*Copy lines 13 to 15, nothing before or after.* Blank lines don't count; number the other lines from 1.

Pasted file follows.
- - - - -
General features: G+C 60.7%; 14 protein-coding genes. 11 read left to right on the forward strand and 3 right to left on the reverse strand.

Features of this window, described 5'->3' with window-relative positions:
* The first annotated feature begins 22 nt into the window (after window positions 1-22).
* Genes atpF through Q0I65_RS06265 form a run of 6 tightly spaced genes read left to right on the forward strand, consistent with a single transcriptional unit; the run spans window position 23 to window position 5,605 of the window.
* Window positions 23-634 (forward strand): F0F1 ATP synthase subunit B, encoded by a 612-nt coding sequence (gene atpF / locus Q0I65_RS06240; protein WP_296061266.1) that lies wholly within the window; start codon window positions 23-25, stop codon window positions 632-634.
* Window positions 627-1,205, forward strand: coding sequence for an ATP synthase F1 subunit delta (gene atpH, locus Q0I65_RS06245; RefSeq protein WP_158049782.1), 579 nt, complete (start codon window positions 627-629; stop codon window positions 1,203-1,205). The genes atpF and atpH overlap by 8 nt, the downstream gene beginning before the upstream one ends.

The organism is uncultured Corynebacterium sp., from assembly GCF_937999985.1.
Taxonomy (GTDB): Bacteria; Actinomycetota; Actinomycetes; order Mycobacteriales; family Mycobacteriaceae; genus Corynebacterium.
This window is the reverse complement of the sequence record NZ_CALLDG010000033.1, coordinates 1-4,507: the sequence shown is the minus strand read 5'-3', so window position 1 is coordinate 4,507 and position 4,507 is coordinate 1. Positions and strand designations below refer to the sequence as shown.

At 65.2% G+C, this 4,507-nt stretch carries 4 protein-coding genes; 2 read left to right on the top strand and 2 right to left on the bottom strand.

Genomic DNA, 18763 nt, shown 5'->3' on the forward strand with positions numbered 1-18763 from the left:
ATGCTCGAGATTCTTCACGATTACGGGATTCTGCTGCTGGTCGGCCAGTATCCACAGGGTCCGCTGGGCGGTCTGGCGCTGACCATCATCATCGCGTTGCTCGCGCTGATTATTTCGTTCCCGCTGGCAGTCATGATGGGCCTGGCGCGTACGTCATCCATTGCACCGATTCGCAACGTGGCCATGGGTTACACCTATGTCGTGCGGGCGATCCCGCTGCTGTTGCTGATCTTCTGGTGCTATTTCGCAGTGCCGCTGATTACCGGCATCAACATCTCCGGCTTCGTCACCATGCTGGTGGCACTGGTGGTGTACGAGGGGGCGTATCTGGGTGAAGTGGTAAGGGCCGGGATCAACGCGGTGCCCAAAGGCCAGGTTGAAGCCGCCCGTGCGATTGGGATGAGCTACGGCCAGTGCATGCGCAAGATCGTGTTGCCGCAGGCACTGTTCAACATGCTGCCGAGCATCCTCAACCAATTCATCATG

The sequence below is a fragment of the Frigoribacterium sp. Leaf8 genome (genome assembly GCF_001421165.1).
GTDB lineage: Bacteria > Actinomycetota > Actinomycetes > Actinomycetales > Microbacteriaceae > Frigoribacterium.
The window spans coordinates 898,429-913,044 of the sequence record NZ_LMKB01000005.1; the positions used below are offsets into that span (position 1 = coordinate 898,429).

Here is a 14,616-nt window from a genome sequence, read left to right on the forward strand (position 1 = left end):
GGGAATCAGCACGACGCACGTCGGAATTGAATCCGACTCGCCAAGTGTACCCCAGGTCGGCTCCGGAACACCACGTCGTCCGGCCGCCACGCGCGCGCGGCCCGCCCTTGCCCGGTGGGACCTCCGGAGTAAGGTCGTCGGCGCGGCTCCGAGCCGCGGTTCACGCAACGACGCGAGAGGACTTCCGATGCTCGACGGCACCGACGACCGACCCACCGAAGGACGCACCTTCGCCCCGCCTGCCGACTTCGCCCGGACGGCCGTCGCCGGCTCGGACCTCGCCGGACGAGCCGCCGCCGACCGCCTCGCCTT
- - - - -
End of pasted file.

The sequence below is a fragment of the Frigoribacterium sp. Leaf8 genome (genome assembly GCF_001421165.1).
GTDB lineage: Bacteria > Actinomycetota > Actinomycetes > Actinomycetales > Microbacteriaceae > Frigoribacterium.
The window spans coordinates 898,429-913,044 of the sequence record NZ_LMKB01000005.1; the positions used below are offsets into that span (position 1 = coordinate 898,429).